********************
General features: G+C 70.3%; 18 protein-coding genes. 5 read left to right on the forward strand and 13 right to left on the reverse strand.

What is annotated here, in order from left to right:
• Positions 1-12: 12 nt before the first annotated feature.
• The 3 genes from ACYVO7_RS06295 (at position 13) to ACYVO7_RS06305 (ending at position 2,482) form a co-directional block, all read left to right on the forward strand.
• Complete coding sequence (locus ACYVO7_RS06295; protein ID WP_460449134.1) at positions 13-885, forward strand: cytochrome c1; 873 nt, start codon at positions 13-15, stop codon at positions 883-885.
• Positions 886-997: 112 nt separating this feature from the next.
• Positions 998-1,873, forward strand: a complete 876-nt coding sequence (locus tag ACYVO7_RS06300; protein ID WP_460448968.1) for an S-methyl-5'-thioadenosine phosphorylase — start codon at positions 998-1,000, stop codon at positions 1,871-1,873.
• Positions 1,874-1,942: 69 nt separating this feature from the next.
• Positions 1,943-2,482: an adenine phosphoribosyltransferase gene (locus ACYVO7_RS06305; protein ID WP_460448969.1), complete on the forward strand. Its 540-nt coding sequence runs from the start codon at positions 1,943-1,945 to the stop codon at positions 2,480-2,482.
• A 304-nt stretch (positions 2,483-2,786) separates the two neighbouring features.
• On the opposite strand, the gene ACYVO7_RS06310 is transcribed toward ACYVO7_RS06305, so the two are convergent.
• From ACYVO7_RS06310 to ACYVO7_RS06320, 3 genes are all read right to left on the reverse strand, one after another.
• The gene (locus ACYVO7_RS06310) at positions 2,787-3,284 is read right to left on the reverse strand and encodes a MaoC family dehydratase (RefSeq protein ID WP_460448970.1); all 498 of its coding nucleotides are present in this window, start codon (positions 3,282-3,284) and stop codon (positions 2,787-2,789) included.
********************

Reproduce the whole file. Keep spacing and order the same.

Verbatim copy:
General features: G+C 70.3%; 18 protein-coding genes. 5 read left to right on the forward strand and 13 right to left on the reverse strand.

What is annotated here, in order from left to right:
• Positions 1-12: 12 nt before the first annotated feature.
• The 3 genes from ACYVO7_RS06295 (at position 13) to ACYVO7_RS06305 (ending at position 2,482) form a co-directional block, all read left to right on the forward strand.
• Complete coding sequence (locus ACYVO7_RS06295; protein ID WP_460449134.1) at positions 13-885, forward strand: cytochrome c1; 873 nt, start codon at positions 13-15, stop codon at positions 883-885.
• Positions 886-997: 112 nt separating this feature from the next.
• Positions 998-1,873, forward strand: a complete 876-nt coding sequence (locus tag ACYVO7_RS06300; protein ID WP_460448968.1) for an S-methyl-5'-thioadenosine phosphorylase — start codon at positions 998-1,000, stop codon at positions 1,871-1,873.
• Positions 1,874-1,942: 69 nt separating this feature from the next.
• Positions 1,943-2,482: an adenine phosphoribosyltransferase gene (locus ACYVO7_RS06305; protein ID WP_460448969.1), complete on the forward strand. Its 540-nt coding sequence runs from the start codon at positions 1,943-1,945 to the stop codon at positions 2,480-2,482.
• A 304-nt stretch (positions 2,483-2,786) separates the two neighbouring features.
• On the opposite strand, the gene ACYVO7_RS06310 is transcribed toward ACYVO7_RS06305, so the two are convergent.
• From ACYVO7_RS06310 to ACYVO7_RS06320, 3 genes are all read right to left on the reverse strand, one after another.
• The gene (locus ACYVO7_RS06310) at positions 2,787-3,284 is read right to left on the reverse strand and encodes a MaoC family dehydratase (RefSeq protein ID WP_460448970.1); all 498 of its coding nucleotides are present in this window, start codon (positions 3,282-3,284) and stop codon (positions 2,787-2,789) included.